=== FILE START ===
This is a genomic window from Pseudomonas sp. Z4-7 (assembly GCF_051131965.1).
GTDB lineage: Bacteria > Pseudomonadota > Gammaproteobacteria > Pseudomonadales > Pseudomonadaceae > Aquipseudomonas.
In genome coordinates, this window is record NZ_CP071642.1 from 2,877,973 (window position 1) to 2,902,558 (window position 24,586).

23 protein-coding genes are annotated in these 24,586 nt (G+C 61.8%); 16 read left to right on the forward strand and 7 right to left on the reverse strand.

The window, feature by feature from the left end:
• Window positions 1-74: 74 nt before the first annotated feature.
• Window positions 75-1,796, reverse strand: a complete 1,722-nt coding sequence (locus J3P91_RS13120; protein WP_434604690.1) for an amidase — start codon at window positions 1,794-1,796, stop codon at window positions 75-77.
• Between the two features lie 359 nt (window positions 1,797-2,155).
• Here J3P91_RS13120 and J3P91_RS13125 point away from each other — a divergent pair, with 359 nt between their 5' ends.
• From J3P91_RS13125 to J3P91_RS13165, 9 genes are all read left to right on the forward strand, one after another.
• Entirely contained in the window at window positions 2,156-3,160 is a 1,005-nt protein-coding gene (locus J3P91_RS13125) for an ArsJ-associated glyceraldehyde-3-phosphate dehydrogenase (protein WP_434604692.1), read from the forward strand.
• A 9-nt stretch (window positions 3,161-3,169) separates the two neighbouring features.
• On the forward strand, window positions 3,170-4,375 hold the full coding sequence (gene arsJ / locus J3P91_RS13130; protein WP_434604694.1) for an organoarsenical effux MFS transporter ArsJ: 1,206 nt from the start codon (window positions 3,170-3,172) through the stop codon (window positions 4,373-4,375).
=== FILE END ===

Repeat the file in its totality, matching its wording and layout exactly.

This is a genomic window from Pseudomonas sp. Z4-7 (assembly GCF_051131965.1).
GTDB lineage: Bacteria > Pseudomonadota > Gammaproteobacteria > Pseudomonadales > Pseudomonadaceae > Aquipseudomonas.
In genome coordinates, this window is record NZ_CP071642.1 from 2,877,973 (window position 1) to 2,902,558 (window position 24,586).

23 protein-coding genes are annotated in these 24,586 nt (G+C 61.8%); 16 read left to right on the forward strand and 7 right to left on the reverse strand.

The window, feature by feature from the left end:
• Window positions 1-74: 74 nt before the first annotated feature.
• Window positions 75-1,796, reverse strand: a complete 1,722-nt coding sequence (locus J3P91_RS13120; protein WP_434604690.1) for an amidase — start codon at window positions 1,794-1,796, stop codon at window positions 75-77.
• Between the two features lie 359 nt (window positions 1,797-2,155).
• Here J3P91_RS13120 and J3P91_RS13125 point away from each other — a divergent pair, with 359 nt between their 5' ends.
• From J3P91_RS13125 to J3P91_RS13165, 9 genes are all read left to right on the forward strand, one after another.
• Entirely contained in the window at window positions 2,156-3,160 is a 1,005-nt protein-coding gene (locus J3P91_RS13125) for an ArsJ-associated glyceraldehyde-3-phosphate dehydrogenase (protein WP_434604692.1), read from the forward strand.
• A 9-nt stretch (window positions 3,161-3,169) separates the two neighbouring features.
• On the forward strand, window positions 3,170-4,375 hold the full coding sequence (gene arsJ / locus J3P91_RS13130; protein WP_434604694.1) for an organoarsenical effux MFS transporter ArsJ: 1,206 nt from the start codon (window positions 3,170-3,172) through the stop codon (window positions 4,373-4,375).